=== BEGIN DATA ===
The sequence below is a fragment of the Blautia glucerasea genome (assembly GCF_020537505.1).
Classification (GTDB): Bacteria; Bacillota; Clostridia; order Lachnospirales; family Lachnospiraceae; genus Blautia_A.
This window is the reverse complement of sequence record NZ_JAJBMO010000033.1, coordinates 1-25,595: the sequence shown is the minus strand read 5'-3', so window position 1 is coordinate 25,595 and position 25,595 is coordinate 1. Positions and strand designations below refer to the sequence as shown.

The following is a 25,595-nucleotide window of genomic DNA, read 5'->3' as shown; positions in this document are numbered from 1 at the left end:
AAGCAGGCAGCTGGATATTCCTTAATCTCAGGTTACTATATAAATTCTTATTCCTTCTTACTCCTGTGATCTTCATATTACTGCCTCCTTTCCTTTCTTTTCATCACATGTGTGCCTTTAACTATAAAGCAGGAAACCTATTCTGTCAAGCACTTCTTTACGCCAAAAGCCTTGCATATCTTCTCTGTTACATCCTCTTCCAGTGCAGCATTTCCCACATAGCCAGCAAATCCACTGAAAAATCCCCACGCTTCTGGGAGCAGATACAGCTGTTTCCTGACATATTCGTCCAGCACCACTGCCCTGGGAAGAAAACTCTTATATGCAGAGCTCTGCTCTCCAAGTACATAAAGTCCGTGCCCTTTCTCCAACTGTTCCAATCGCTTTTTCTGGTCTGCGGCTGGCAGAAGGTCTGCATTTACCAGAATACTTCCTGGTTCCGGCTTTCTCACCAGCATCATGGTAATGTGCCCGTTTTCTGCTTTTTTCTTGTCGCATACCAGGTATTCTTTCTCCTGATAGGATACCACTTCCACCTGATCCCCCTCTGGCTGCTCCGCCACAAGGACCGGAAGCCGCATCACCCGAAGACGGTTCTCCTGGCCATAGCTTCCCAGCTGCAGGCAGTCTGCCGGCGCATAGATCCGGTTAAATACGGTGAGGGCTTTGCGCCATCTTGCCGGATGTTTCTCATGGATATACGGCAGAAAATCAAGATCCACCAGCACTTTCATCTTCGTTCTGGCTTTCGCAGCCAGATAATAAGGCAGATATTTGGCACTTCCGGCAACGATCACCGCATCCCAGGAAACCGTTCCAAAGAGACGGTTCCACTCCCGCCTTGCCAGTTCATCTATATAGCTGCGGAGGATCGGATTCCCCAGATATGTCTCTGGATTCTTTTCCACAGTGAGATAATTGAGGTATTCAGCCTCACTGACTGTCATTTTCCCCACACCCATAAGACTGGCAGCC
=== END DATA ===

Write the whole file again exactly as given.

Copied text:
The sequence below is a fragment of the Blautia glucerasea genome (assembly GCF_020537505.1).
Classification (GTDB): Bacteria; Bacillota; Clostridia; order Lachnospirales; family Lachnospiraceae; genus Blautia_A.
This window is the reverse complement of sequence record NZ_JAJBMO010000033.1, coordinates 1-25,595: the sequence shown is the minus strand read 5'-3', so window position 1 is coordinate 25,595 and position 25,595 is coordinate 1. Positions and strand designations below refer to the sequence as shown.

The following is a 25,595-nucleotide window of genomic DNA, read 5'->3' as shown; positions in this document are numbered from 1 at the left end:
AAGCAGGCAGCTGGATATTCCTTAATCTCAGGTTACTATATAAATTCTTATTCCTTCTTACTCCTGTGATCTTCATATTACTGCCTCCTTTCCTTTCTTTTCATCACATGTGTGCCTTTAACTATAAAGCAGGAAACCTATTCTGTCAAGCACTTCTTTACGCCAAAAGCCTTGCATATCTTCTCTGTTACATCCTCTTCCAGTGCAGCATTTCCCACATAGCCAGCAAATCCACTGAAAAATCCCCACGCTTCTGGGAGCAGATACAGCTGTTTCCTGACATATTCGTCCAGCACCACTGCCCTGGGAAGAAAACTCTTATATGCAGAGCTCTGCTCTCCAAGTACATAAAGTCCGTGCCCTTTCTCCAACTGTTCCAATCGCTTTTTCTGGTCTGCGGCTGGCAGAAGGTCTGCATTTACCAGAATACTTCCTGGTTCCGGCTTTCTCACCAGCATCATGGTAATGTGCCCGTTTTCTGCTTTTTTCTTGTCGCATACCAGGTATTCTTTCTCCTGATAGGATACCACTTCCACCTGATCCCCCTCTGGCTGCTCCGCCACAAGGACCGGAAGCCGCATCACCCGAAGACGGTTCTCCTGGCCATAGCTTCCCAGCTGCAGGCAGTCTGCCGGCGCATAGATCCGGTTAAATACGGTGAGGGCTTTGCGCCATCTTGCCGGATGTTTCTCATGGATATACGGCAGAAAATCAAGATCCACCAGCACTTTCATCTTCGTTCTGGCTTTCGCAGCCAGATAATAAGGCAGATATTTGGCACTTCCGGCAACGATCACCGCATCCCAGGAAACCGTTCCAAAGAGACGGTTCCACTCCCGCCTTGCCAGTTCATCTATATAGCTGCGGAGGATCGGATTCCCCAGATATGTCTCTGGATTCTTTTCCACAGTGAGATAATTGAGGTATTCAGCCTCACTGACTGTCATTTTCCCCACACCCATAAGACTGGCAGCC